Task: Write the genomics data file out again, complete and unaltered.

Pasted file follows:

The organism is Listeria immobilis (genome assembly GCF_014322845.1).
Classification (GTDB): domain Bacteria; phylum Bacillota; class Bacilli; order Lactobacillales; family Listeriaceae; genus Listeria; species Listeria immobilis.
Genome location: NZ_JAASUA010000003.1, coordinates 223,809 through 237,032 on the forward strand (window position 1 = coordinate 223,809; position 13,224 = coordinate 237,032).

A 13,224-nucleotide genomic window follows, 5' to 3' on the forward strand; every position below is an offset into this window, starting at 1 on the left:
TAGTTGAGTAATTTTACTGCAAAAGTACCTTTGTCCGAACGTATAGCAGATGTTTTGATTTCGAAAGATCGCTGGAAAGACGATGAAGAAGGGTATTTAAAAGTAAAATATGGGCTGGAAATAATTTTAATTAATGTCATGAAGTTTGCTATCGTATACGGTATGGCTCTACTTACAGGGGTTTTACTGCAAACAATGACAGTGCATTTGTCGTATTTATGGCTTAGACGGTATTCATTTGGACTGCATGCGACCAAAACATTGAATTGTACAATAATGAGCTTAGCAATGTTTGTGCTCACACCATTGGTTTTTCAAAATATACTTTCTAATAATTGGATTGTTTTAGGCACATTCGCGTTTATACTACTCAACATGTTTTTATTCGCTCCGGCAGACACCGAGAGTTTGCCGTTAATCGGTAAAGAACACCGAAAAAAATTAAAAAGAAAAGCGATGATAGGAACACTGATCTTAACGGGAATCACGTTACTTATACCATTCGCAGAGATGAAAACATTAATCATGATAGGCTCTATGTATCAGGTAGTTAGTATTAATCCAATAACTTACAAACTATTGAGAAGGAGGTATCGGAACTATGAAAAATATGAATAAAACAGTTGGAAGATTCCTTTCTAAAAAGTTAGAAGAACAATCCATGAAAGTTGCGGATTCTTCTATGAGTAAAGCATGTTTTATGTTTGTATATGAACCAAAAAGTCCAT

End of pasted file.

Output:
The organism is Listeria immobilis (genome assembly GCF_014322845.1).
Classification (GTDB): domain Bacteria; phylum Bacillota; class Bacilli; order Lactobacillales; family Listeriaceae; genus Listeria; species Listeria immobilis.
Genome location: NZ_JAASUA010000003.1, coordinates 223,809 through 237,032 on the forward strand (window position 1 = coordinate 223,809; position 13,224 = coordinate 237,032).

A 13,224-nucleotide genomic window follows, 5' to 3' on the forward strand; every position below is an offset into this window, starting at 1 on the left:
TAGTTGAGTAATTTTACTGCAAAAGTACCTTTGTCCGAACGTATAGCAGATGTTTTGATTTCGAAAGATCGCTGGAAAGACGATGAAGAAGGGTATTTAAAAGTAAAATATGGGCTGGAAATAATTTTAATTAATGTCATGAAGTTTGCTATCGTATACGGTATGGCTCTACTTACAGGGGTTTTACTGCAAACAATGACAGTGCATTTGTCGTATTTATGGCTTAGACGGTATTCATTTGGACTGCATGCGACCAAAACATTGAATTGTACAATAATGAGCTTAGCAATGTTTGTGCTCACACCATTGGTTTTTCAAAATATACTTTCTAATAATTGGATTGTTTTAGGCACATTCGCGTTTATACTACTCAACATGTTTTTATTCGCTCCGGCAGACACCGAGAGTTTGCCGTTAATCGGTAAAGAACACCGAAAAAAATTAAAAAGAAAAGCGATGATAGGAACACTGATCTTAACGGGAATCACGTTACTTATACCATTCGCAGAGATGAAAACATTAATCATGATAGGCTCTATGTATCAGGTAGTTAGTATTAATCCAATAACTTACAAACTATTGAGAAGGAGGTATCGGAACTATGAAAAATATGAATAAAACAGTTGGAAGATTCCTTTCTAAAAAGTTAGAAGAACAATCCATGAAAGTTGCGGATTCTTCTATGAGTAAAGCATGTTTTATGTTTGTATATGAACCAAAAAGTCCAT